Israel’s Lunar Lander Just Crashed on the Moon

"We didn’t make it, but we definitely tried."

The lander can beam back incredible selfies, like this image taken 22 kilometers from the moon!
The lander took it’s last selfie 22 kilometers from the moon. Beresheet/SpaceIL

Today, a washing machine-sized spacecraft attempted what no other private-funded spacecraft has—a lunar landing. It was not successful.

The spacecraft, dubbed Beresheet (the Hebrew word for “the beginning”), was slated to gently touch down on the lunar surface sometime between 3 and 4 p.m. ET on Thursday. However, minutes before the expected landing, its main engine briefly lost power. Engineers were able to restart it, but they weren’t able to regain communication with the spacecraft.

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“We had a failure in the spacecraft,” Opher Doron, head of Israel Aerospace Industry’s space division said over a livestream broadcast of the landing.

Up until today, the mission had progressed smoothly. The lander entered into lunar orbit on April 4, and began the landing process around 3 p.m. today. “We’ve passed the point of no return; we’re in the landing process,” Doron said at the time.

Beresheet fired its engines as expected, which slowed the vehicle down, taking it out of lunar orbit. All seemed fine as it began its descent; Beresheet even beamed back an epic selfie with Israel’s flag, and the moon’s surface as a backdrop.

Unfortunately, Beresheet was unable to stick its landing and most likely impacted the lunar surface. “We have not managed to land successfully,” Doron explained. “[But] we are the seventh country to orbit the moon, and the fourth to reach the moon’s surface. It’s a tremendous achievement up until now.”

The lander—the first Israeli spacecraft to travel beyond Earth’s orbit—was expected to be the first privately funded spacecraft to touch down on another planetary body.

That’s because historically only government space agencies have been able to shell out the cash it takes to get there. To date, only three nations have landed on the moon: the United States, Russia and China. But as the number of commercial launch providers grows and the cost of accessing space continues to drop, that could change.

The robotic lander was developed by SpaceIL, an Israeli non-profit, and designed for the now defunct Google Lunar X Prize program. The contest, which began in 2007, was created to challenge private companies with a task: land spacecraft on the moon without government funds. Unfortunately, the contest ended in 2018 when it became clear that none of the participants would meet the landing deadline.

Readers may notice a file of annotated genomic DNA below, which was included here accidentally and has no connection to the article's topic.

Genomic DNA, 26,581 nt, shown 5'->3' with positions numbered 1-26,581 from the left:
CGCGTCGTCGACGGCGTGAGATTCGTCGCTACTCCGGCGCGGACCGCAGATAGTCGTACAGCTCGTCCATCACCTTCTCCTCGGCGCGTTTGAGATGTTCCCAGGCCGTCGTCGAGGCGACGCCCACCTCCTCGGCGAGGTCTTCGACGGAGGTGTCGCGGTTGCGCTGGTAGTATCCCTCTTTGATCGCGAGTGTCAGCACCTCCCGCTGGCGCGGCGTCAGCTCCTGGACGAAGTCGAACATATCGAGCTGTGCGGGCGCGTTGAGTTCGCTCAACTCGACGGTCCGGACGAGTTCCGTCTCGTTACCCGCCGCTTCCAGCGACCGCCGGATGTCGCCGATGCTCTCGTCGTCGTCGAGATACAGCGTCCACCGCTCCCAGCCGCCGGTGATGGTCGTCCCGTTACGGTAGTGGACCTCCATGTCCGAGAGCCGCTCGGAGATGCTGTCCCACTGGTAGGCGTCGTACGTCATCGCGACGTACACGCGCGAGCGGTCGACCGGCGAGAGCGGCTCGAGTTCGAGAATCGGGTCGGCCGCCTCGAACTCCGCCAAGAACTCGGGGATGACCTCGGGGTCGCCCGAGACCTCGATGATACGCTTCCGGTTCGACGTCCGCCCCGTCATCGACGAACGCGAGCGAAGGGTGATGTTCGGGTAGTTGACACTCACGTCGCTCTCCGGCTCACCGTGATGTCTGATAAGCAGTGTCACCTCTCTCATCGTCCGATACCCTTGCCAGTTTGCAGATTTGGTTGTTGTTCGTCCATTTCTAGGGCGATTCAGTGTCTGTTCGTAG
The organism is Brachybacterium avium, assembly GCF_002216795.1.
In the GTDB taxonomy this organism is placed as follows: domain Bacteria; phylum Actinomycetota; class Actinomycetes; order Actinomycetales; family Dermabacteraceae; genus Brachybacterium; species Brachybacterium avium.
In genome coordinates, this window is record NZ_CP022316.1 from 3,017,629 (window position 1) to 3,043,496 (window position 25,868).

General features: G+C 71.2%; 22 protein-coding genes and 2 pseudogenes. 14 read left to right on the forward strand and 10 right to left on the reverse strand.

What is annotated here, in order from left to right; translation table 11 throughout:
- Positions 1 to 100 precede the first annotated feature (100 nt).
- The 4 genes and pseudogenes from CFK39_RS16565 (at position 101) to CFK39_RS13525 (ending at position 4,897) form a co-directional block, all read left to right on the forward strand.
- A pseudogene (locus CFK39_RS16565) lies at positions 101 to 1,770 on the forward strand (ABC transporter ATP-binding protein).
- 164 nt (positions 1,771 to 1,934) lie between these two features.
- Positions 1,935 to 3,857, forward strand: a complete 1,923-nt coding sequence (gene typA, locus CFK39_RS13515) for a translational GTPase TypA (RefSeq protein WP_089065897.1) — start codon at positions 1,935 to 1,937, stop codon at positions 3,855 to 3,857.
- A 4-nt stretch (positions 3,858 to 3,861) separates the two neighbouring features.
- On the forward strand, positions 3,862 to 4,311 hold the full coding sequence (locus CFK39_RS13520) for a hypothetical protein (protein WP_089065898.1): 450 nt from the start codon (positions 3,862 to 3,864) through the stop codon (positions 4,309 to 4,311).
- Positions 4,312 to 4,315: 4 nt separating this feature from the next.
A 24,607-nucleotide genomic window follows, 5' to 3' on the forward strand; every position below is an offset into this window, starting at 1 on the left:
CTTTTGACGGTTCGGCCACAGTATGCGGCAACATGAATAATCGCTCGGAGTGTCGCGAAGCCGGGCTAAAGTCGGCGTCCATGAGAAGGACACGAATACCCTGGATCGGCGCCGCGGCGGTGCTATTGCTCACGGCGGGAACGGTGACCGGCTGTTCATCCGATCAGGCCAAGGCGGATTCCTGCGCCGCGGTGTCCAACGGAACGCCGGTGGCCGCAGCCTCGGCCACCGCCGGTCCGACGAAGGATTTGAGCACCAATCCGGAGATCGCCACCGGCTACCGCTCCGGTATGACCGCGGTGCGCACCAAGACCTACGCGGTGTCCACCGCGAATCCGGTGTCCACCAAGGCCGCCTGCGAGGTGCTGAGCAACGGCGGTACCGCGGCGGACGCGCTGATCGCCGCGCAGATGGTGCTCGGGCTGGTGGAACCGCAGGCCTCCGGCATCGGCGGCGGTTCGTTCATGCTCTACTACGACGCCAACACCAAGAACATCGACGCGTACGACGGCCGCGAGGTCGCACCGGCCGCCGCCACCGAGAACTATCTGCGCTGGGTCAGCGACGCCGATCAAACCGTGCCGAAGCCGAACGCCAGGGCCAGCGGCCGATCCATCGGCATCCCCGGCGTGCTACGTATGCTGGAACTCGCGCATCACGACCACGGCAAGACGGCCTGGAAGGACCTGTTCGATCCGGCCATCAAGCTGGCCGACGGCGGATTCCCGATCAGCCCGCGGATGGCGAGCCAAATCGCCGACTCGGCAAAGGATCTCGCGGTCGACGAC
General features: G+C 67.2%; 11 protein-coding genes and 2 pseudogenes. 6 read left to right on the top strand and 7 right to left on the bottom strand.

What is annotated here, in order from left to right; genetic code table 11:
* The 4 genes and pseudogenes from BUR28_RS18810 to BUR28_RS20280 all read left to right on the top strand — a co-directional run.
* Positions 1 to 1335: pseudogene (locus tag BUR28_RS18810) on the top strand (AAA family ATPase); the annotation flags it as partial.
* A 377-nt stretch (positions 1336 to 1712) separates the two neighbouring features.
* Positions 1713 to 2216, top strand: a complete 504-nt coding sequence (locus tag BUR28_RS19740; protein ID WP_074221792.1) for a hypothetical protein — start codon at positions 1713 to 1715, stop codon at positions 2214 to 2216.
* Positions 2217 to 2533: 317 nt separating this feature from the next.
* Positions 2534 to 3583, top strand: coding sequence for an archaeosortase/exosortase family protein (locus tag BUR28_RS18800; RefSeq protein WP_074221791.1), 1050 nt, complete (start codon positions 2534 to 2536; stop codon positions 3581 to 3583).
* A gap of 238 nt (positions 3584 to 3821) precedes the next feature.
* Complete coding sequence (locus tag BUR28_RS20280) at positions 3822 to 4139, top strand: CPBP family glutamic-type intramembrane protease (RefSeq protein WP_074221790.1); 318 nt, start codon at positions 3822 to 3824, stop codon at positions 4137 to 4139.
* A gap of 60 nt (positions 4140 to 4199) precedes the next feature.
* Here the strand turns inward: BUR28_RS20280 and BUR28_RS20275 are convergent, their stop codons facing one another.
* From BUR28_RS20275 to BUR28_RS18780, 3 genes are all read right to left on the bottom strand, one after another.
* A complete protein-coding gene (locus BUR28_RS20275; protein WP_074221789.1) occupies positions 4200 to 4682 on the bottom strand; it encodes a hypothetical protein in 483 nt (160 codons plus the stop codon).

But that didn’t stop SpaceIL. Even after the $20 million prize was off the table, the company continued to develop the lander we saw today. 

So how does one of the world’s smallest nations make it to the moon?

By calling an Uber, a space Uber. On February 21, SpaceIL’s lunar dreams sat tucked inside the payload fairing of a Falcon 9 rocket. It was joined by two other satellites, an Indonesian communications satellite called Nusantara Satu and an experimental U.S. Air Force satellite. The cosmic carpool was orchestrated by Spaceflight Industries, a company dedicated to matching small satellites with their perfect ride to space.

Ride-share programs are one way to mitigate the cost of spaceflight and enable more companies to get off the ground. SpaceX’s flagship rocket—the Falcon 9—has already proven it can send multiple satellites into space and deposit them in their proper orbits. But the private spaceflight company has never sent a payload to the moon. That is, until now.

But here’s where it gets tricky. Beresheet was not the main payload on the rocket, and therefore had to work with where SpaceX was able to place it. As such, it took the scenic route to the moon. After separating from the rocket, the lander spent seven weeks traveling through space, before it could even attempt a landing on the lunar surface. During its trek through space, the little lander swung around the Earth multiple times in order to gain the velocity needed to reach the moon. With each close pass, Beresheet fired its engines, stretching out its orbit in order to be in the right place at the right time to be captured by the moon’s gravity.

A view of the control room during today's lunar landing mission.
A view of the control room during today’s lunar landing mission. Beresheet

Due to extreme lunar temperatures, Beresheet’s mission was only expected to last two or three (Earth) days, during which the lander would use its onboard science instruments to measure the moon’s magnetic field and study nearby craters.

SpaceIL says that it spent $90 million to develop the little lander. And only about $2 million of those funds came from the Israeli government, the rest from private investors. (The majority of the project was funded by two major investors: Israeli entrepreneur Morris Kahn and the Adelson Family Foundation, a Los Angeles-based charity known for supporting Israel.)

Even though the esteemed title of “first private lunar lander” is still up for grabs, SpaceIL is incredibly proud of how far it got. “We didn’t make it, but we definitely tried,” Morris Kahn said during the live broadcast. “And I think that the achievement of getting to where we got is really tremendous. I think we can be proud.”

Today’s landing unfortunately wasn’t a success, but thanks to its onboard camera, Beresheet left us with a parting gift: one last view of the lunar surface.

The final image the lander sent back.
The final image the lander sent back. Beresheet

Israel’s Lunar Lander Just Crashed on the Moon